Quick recognition of faces is crucial to a variety of human interactions, and highly specialized pathways may be involved in the processing of faces. To reveal selectivity to faces in early cortical processing, whole-scalp magnetoencephalography (MEG) and electroencephalography (EEG) were used to record event-related responses to faces and degraded faces and their inverted counterparts. We observed increases in the peak latency and amplitude of the early 120-ms component (P120) for the inverted faces. These effects were enhanced for the 170-ms component (N170). For the degraded counterparts, a significant effect of the inversion was observed only for the N170, which was strongly delayed. Source modelling suggested that the early response originated at the posterior occipital areas whereas the later response was generated anterior and lateral to this location. We conclude that under sufficiently good conditions face- selective activity may be taking place during the P120.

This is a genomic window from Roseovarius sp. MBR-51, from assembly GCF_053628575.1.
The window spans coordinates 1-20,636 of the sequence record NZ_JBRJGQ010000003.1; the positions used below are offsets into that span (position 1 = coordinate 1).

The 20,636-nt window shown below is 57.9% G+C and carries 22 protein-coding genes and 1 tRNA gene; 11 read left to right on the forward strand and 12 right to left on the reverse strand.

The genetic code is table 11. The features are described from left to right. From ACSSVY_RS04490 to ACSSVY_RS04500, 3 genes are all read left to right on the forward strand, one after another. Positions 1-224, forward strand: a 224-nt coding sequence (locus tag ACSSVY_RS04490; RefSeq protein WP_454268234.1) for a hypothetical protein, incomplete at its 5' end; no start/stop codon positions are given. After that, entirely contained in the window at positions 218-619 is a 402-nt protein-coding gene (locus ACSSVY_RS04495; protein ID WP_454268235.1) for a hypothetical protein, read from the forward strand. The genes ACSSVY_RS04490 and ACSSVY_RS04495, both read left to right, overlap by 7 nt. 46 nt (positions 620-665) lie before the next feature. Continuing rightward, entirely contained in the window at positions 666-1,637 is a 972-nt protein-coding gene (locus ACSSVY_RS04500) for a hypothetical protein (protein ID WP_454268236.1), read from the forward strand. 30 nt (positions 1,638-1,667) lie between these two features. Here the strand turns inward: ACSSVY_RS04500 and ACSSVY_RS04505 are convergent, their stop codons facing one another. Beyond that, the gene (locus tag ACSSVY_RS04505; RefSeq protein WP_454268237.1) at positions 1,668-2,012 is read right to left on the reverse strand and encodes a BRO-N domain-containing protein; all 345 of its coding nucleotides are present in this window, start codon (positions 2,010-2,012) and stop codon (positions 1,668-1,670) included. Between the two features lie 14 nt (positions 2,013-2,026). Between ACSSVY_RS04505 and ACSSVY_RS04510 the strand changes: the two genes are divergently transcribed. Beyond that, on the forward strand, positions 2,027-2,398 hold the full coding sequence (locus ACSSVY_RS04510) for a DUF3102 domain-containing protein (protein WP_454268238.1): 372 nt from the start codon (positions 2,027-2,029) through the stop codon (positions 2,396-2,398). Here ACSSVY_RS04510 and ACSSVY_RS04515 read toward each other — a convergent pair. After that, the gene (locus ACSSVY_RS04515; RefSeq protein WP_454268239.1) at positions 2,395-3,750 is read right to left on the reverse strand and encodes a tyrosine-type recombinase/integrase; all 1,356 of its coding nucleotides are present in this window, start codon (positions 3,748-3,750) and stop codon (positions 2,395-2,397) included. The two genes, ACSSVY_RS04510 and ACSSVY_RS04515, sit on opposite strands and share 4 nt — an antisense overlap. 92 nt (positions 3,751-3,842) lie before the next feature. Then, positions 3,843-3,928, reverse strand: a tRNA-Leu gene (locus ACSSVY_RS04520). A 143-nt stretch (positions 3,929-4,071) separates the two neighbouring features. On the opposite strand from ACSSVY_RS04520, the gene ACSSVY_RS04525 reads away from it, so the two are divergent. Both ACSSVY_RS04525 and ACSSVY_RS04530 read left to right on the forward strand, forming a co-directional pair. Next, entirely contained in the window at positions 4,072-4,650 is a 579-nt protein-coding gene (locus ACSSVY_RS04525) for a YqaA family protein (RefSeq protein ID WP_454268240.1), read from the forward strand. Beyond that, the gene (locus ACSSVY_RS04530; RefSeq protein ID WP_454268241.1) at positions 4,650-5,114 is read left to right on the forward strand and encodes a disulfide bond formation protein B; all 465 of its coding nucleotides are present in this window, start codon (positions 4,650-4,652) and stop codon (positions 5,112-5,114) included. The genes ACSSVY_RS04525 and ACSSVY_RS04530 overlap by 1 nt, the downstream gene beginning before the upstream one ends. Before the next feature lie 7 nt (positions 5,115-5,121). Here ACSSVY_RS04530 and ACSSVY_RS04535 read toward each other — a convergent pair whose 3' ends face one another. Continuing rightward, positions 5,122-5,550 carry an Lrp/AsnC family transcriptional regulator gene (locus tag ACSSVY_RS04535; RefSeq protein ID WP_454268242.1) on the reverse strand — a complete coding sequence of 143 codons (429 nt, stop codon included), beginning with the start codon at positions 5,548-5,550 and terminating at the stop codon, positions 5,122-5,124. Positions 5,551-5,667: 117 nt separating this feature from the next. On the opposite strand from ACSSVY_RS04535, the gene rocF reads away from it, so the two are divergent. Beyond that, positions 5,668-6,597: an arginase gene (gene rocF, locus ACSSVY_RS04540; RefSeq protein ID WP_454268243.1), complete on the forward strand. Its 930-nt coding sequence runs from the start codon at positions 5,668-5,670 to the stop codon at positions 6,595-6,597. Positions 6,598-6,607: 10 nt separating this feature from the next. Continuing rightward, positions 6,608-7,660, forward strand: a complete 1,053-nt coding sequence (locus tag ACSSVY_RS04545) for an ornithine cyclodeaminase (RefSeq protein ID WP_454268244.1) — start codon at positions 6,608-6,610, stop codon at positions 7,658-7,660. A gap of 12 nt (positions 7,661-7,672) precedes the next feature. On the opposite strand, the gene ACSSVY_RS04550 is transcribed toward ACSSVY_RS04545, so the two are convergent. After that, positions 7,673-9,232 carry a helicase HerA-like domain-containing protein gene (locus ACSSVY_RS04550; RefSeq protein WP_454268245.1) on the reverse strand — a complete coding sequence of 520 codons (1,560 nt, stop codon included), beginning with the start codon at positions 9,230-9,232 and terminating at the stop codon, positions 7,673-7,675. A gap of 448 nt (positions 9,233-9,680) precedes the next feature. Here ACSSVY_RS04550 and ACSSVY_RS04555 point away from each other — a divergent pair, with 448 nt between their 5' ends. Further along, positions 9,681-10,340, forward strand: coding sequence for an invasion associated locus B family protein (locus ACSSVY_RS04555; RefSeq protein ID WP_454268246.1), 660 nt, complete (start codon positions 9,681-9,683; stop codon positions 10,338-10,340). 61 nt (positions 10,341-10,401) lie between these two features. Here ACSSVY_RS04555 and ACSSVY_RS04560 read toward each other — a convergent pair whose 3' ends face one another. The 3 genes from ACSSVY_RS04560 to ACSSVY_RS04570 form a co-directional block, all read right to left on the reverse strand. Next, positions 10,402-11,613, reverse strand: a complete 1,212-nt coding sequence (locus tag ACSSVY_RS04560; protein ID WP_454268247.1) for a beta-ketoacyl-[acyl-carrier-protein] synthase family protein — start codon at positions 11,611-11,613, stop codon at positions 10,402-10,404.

- Visual cortex